7 Ways to Use Mindfulness in Problem Solving

Posted by: Kate Baker on 7/26/15 8:00 AM

Exploring ways to bring mindfulness into leadership and problem solving.

Discussing Leadership at NOLS Patagonia

Mindfulness is an important leadership quality and requires listening to the views of others, even when you disagree. Photo courtesy of Alex Chang - Cornell Leadership Expedition.

What does mindfulness mean?

Mindfulness is a frequent topic of discussion these days. Although it’s commonly associated with meditation, it can be applied to many of our daily activities, such as problem solving. Our individual interpretations of the word may vary, but it’s safe to say that mindfulness is associated with self-awareness; being open, present, and receptive to what is happening from one moment to the next.

Although mindfulness is something that anyone can achieve, we differ in our ability and willingness to achieve it. Luckily, it’s something we can improve on with practice. Being mindful involves neutrally acknowledging one's feelings, thoughts, and bodily sensations—which can be pretty challenging at times!

Why is mindfulness relevant to leadership?

Mindfulness has the ability to bring clarity and positivity to many of your life experiences. Incorporating mindfulness within the 7 NOLS leadership skills and your personal leadership style will provide a solid framework for you to practice mindfulness and reap the lasting benefits.

Expedition Behavior (E.B.)

Typically, good expedition behavior is achieved when you work well with others, stay motivated, and can successfully resolve conflicts. Mindfully approaching a conflict involves being receptive, rather than resistant, to people's thoughts and opinions. This is frequently easier said than done! It’s easy to let your emotions get the best of you when faced with a challenging situation. This is where practicing mindfulness can come in handy.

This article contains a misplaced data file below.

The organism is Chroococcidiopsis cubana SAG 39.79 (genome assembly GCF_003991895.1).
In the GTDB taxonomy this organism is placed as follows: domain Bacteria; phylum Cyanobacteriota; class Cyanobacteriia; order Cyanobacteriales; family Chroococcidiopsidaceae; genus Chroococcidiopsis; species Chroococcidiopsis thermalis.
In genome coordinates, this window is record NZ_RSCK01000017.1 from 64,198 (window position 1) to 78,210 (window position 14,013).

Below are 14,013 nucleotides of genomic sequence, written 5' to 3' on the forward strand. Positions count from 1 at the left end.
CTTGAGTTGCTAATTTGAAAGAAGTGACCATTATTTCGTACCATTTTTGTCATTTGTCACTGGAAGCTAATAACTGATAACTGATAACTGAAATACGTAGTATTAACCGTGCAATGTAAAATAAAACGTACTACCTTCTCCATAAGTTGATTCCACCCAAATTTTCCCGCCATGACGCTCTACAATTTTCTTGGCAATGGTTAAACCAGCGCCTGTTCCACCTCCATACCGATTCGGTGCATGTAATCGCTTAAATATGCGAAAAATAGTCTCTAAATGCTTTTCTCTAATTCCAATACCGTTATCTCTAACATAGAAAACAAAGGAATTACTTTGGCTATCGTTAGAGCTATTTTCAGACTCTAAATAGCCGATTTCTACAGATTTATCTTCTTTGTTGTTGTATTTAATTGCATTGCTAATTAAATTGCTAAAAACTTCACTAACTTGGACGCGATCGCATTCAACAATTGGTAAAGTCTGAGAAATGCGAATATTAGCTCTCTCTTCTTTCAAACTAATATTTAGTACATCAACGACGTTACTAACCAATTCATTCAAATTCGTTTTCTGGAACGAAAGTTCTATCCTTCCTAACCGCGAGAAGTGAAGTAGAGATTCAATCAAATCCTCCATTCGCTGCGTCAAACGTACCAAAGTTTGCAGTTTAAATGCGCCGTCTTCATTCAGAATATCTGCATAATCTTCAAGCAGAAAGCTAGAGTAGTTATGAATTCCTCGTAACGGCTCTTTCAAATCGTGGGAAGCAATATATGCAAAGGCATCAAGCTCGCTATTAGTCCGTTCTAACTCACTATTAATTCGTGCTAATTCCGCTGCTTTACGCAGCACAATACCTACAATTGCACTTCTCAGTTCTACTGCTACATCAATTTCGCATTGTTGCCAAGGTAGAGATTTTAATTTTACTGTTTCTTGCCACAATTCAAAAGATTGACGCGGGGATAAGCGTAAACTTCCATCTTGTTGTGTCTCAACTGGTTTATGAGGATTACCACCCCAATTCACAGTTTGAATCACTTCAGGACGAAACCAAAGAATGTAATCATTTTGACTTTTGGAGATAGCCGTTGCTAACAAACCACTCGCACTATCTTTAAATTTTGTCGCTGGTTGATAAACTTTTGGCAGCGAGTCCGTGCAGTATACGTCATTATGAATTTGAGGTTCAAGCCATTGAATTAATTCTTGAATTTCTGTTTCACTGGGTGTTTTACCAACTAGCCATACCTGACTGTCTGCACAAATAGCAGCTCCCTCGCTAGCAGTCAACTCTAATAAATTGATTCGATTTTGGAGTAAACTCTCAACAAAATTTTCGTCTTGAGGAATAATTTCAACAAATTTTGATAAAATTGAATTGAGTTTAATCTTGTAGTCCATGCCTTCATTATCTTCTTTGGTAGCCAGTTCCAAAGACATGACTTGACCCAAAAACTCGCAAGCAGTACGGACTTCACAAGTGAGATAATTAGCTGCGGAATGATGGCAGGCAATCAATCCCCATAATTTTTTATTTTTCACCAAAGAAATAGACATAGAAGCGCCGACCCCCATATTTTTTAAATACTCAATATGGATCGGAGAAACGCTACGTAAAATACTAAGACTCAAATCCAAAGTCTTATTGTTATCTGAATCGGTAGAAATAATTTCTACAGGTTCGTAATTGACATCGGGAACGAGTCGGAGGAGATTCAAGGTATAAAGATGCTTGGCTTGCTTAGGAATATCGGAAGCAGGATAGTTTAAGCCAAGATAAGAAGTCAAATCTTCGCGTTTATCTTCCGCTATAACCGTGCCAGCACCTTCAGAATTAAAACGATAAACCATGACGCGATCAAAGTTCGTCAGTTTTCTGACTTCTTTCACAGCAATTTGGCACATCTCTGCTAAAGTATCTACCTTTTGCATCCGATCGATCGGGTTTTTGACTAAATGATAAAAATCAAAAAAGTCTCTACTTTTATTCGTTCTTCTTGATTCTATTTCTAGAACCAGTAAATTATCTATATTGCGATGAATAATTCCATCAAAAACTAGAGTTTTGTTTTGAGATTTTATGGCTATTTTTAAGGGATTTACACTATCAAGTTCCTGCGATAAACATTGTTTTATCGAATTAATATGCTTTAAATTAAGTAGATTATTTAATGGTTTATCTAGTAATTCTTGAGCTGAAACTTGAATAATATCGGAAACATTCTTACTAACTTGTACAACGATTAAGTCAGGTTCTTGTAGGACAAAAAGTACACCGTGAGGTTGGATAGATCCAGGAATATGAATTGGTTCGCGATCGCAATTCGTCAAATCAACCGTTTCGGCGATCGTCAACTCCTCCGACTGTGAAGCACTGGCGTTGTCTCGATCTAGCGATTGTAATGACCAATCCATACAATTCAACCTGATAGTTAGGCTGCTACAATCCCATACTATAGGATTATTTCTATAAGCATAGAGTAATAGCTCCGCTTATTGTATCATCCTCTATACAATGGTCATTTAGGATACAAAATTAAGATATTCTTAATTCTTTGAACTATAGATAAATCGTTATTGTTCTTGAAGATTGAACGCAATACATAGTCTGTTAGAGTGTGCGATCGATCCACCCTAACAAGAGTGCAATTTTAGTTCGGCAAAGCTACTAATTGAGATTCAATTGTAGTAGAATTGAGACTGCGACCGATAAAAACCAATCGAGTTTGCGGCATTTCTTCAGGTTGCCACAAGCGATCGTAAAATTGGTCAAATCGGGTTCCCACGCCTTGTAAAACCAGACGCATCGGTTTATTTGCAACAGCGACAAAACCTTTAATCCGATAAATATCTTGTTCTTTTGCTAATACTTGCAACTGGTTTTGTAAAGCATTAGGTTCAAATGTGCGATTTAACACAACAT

Here are some helpful hints for integrating mindfulness into problem solving:

Teamwork at NOLS Patagonia

By being mindful, you can work with others to solve problems. Photo courtesy of Alex Chang - Cornell Leadership Expedition.

  • Put negative feelings or thoughts into words. Describe your feelings as concisely as possible; don’t engage in a long conversation about the details of the emotion. This allows you to objectively state your thoughts without getting hung up on the emotions surrounding the core problem.
  • Understand that your beliefs are sometimes driven by emotion. They are subconscious, automatic thoughts that can be illogical, invalid, or biased.
  • Accept that your perception is limited. Your understanding of the situation is only one side of the story. Try to interpret the situation differently, change its meaning, or view it from another person’s perspective.
  • Your objective is to solve the problem, rather than win the fight.
  • Keep in mind that not everyone wants to reframe conflict as an opportunity – it’s comfortable to ignore problems in the short-term. However, leaving conflicts unresolved will lead you to similar situations in the future.
  • Once you’ve shared your feelings about the situation, allow others to do the same.
  • It is helpful to have a mediator involved if tensions are high. The mediator is there to create an environment that is conducive to open communication, ensuring that everyone’s voice is heard

“Mindful communication requires us to reshape our field of awareness in every interaction. It asks – what can I bring to this communication, rather than what can I get from it. What qualities – kindness, acceptance, patience, lightness, humor, strength – can I offer? When we communicate mindfully, every interaction is fresh – filled with the opportunity and open to discovery. Daily life can be messy – misunderstandings with others – inevitable. Sometimes the meditation cushion seems like a retreat from it all – a wonderful refuge from the storm. But for every human interaction we mindfully engage, we can emerge enriched.”

- Louise Altman, co-founder of Intentional Communication Consultants

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Editor's note: Post updated 10/11/2017


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Kate Baker worked as the research and curriculum intern at NOLS headquarters.